Friday, Jul 29, 2016
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Opinion

Fortified wines have a long history

The nation's founding fathers had access to most of the luxuries of their time, but one comfort was a rarity even for them: fine wine.

Most of the wine they drank in the colonies was "fortified," which meant it had an alcohol content of around 18 to 20 percent, higher than that of table wines. The reason: Alcohol tends to preserve fortified wines, even through a stormy ocean crossing that would spoil typical table wines.

An optimist like Thomas Jefferson kept trying without success to import the fine European wines he enjoyed during his diplomatic service in Europe, but for the most part he imported fortified wines from his French and Italian contacts.

In winemaking, high alcohol is the consequence of high sugar in the must, or grape juice, at the time of harvest. What this meant to George Washington and his peers was that they rarely, if ever, enjoyed fine table wines - cabernet sauvignon, chardonnay, sangiovese, riesling - but they made do with porto, madeira, sherry, muscatel, malaga, and marsala.

Fortified wines are made by the addition of some liquor at some point between crushing and fermentation - at times, for instance, with a brandy distilled from the same grape as the wine to be fortified.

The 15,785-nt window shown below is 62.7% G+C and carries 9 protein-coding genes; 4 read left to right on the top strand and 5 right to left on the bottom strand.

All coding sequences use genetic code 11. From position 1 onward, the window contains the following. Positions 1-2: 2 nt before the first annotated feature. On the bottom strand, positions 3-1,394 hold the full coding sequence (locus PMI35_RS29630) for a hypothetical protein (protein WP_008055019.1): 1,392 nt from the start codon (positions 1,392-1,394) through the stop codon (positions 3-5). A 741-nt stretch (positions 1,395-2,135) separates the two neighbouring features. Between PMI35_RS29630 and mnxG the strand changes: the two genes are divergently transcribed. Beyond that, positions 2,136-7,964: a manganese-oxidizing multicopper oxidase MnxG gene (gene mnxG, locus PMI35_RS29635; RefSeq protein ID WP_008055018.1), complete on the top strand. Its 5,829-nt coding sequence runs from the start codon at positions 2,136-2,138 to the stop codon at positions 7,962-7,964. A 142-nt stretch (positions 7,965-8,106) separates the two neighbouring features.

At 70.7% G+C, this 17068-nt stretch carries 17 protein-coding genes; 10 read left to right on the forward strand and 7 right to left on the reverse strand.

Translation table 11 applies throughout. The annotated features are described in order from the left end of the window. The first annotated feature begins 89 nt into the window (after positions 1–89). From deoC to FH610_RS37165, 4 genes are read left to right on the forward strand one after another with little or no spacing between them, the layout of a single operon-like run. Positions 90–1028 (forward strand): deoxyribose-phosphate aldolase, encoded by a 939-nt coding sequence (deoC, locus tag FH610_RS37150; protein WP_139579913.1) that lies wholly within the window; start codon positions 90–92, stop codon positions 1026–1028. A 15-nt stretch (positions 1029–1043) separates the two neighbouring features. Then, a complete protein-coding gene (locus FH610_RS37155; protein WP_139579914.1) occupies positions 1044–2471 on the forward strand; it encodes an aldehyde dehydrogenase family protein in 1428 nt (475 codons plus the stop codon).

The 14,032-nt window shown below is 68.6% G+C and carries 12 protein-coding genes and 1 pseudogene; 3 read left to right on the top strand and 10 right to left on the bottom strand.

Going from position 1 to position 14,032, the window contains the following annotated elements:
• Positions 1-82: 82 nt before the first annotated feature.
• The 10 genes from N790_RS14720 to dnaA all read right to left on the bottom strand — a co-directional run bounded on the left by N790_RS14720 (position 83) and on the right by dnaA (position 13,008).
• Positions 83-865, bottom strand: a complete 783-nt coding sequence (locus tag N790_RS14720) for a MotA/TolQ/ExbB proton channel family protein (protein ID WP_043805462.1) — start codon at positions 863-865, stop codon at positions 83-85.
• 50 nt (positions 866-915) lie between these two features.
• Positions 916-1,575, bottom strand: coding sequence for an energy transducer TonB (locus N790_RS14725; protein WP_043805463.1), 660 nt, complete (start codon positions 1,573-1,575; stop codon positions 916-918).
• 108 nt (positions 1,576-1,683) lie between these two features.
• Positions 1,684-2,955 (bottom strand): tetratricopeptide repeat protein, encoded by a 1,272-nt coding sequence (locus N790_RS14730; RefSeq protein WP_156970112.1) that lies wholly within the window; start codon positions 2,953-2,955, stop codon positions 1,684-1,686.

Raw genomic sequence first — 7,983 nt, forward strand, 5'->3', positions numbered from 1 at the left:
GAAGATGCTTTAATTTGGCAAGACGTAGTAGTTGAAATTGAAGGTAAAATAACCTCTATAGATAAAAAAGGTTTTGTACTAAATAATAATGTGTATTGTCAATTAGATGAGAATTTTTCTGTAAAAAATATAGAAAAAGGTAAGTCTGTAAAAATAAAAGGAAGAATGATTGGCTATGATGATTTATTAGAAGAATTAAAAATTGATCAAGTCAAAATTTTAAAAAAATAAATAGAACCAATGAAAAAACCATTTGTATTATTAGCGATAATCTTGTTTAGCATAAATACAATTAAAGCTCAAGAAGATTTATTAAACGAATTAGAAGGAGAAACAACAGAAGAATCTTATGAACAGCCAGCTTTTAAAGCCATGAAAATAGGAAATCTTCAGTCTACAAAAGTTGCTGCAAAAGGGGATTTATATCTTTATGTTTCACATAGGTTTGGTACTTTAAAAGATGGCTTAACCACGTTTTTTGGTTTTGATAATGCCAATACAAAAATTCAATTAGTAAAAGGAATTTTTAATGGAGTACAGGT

Not everyone would agree that domestic ports (without the "o") and sherries are very much like the originals: porto from Portugal and sherries from the south of Spain. The American imitations are rather sweet and heavy-textured, and resemble the original in being highly alcoholic.

Even more telling is the difference in the types or styles embraced by the European producers. For example, many American wine customers know that a very popular sherry is Harveys Bristol Cream from a British market. The wine does not contain cream, nor has it any particular relationship with Bristol, an English port. Harveys is a wine importer and proprietor.

Madeira is an island - or, to be exact, a group of islands - in the Atlantic Ocean 475 miles west of the coast of Morocco, discovered by Portuguese seamen. Today Madeira remains an important Portuguese state that produces attractive vacations and a variety of leading fortified wines.

A medium dry called Rainwater ($13), is produced by Leacock's, a major island winery, and is proposed as a dinner wine, as are two varietals from Blandy's ($21). A medium rich style with a structured management of the sugar, Cossart Gordon Colheita bual is the only vintage-dated ($32) madeira I'm aware of.

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